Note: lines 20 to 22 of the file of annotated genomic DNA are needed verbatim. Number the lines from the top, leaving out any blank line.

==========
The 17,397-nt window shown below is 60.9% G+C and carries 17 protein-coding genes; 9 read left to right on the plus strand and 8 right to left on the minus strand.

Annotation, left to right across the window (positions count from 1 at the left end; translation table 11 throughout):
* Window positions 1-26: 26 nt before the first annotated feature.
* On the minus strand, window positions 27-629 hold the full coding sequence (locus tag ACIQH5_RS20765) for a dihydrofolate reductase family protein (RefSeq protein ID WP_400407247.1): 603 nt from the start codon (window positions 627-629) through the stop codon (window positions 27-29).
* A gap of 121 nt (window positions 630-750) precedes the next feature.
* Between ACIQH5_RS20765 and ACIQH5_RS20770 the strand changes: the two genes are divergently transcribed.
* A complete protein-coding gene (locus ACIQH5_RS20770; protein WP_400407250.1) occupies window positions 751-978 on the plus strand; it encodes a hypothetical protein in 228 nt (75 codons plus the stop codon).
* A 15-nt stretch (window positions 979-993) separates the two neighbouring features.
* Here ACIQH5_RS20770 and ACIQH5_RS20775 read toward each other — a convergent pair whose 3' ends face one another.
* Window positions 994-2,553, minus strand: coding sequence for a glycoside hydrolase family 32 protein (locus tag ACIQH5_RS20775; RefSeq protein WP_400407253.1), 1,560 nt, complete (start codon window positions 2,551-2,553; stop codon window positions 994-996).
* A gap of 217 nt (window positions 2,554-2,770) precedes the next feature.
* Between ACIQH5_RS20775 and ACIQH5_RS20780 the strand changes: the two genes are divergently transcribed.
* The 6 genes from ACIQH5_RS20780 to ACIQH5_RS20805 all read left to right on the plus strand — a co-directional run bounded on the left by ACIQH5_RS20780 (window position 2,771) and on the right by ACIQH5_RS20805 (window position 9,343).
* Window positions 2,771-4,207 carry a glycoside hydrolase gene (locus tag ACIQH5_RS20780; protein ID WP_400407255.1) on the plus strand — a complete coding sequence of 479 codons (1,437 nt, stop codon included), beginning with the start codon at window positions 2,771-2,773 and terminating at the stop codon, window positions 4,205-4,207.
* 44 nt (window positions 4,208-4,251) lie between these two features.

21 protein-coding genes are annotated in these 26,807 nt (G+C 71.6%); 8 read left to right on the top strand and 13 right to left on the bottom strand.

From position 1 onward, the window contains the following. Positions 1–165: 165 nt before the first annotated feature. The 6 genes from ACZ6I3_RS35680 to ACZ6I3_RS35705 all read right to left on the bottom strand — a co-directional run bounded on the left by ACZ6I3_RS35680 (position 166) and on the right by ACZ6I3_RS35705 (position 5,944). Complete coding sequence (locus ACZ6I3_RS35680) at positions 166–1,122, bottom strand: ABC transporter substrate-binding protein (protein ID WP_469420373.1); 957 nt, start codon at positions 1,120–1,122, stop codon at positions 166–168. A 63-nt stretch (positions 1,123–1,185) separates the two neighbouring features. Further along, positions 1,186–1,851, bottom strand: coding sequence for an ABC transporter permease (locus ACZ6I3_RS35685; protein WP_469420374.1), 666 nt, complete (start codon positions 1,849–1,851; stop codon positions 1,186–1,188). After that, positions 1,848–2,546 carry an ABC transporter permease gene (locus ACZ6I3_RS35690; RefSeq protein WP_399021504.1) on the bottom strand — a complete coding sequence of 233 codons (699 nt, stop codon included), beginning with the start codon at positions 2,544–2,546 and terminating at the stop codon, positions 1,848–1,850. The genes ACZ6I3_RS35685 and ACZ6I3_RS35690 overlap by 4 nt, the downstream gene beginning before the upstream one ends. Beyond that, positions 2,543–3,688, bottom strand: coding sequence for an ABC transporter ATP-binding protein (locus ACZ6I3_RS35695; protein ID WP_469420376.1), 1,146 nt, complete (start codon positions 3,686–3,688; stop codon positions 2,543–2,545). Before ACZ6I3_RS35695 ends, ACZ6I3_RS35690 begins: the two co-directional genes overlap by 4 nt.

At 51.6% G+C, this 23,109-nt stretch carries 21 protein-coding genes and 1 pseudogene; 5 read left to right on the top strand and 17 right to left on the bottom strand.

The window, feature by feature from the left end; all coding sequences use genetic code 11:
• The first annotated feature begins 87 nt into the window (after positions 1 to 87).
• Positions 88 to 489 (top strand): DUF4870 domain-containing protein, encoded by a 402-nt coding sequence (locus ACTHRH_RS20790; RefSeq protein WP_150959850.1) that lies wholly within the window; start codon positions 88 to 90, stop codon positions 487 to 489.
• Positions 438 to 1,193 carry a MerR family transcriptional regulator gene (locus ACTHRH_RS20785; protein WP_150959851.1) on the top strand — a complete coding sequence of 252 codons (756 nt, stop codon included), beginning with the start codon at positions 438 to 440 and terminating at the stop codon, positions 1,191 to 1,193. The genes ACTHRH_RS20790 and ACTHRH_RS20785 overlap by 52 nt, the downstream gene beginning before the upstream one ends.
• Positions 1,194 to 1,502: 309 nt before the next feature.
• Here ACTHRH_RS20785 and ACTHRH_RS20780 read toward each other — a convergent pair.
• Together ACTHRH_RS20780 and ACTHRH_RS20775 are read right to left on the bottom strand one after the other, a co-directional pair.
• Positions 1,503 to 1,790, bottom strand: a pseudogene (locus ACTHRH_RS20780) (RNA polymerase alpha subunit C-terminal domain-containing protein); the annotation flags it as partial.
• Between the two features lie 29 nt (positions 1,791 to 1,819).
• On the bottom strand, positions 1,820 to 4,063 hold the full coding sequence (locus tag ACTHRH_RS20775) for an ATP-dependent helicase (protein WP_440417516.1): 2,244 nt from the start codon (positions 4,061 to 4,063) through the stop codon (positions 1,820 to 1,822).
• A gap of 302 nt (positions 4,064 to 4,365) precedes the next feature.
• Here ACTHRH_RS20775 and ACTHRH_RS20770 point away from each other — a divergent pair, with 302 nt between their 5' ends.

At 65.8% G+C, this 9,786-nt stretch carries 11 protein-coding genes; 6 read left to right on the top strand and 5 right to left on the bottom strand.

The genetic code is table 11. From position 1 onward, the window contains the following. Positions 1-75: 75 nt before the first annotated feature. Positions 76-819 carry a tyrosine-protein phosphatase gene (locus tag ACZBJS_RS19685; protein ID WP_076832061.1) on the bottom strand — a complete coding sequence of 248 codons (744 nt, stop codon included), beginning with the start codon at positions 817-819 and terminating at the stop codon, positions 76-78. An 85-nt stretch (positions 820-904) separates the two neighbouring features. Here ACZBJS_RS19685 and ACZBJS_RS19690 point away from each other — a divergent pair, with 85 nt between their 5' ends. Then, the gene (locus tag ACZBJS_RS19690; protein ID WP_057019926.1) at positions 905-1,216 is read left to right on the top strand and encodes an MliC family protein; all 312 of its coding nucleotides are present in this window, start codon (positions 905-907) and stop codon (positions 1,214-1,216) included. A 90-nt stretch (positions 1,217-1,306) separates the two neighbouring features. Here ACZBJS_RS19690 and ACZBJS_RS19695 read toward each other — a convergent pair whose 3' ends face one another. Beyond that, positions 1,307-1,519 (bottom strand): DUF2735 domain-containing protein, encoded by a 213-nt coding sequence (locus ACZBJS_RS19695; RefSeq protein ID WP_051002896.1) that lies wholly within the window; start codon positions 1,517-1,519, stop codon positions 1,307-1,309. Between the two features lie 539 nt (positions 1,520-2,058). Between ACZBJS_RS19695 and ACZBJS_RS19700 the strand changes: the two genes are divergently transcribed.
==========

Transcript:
• The first annotated feature begins 87 nt into the window (after positions 1 to 87).
• Positions 88 to 489 (top strand): DUF4870 domain-containing protein, encoded by a 402-nt coding sequence (locus ACTHRH_RS20790; RefSeq protein WP_150959850.1) that lies wholly within the window; start codon positions 88 to 90, stop codon positions 487 to 489.
• Positions 438 to 1,193 carry a MerR family transcriptional regulator gene (locus ACTHRH_RS20785; protein WP_150959851.1) on the top strand — a complete coding sequence of 252 codons (756 nt, stop codon included), beginning with the start codon at positions 438 to 440 and terminating at the stop codon, positions 1,191 to 1,193. The genes ACTHRH_RS20790 and ACTHRH_RS20785 overlap by 52 nt, the downstream gene beginning before the upstream one ends.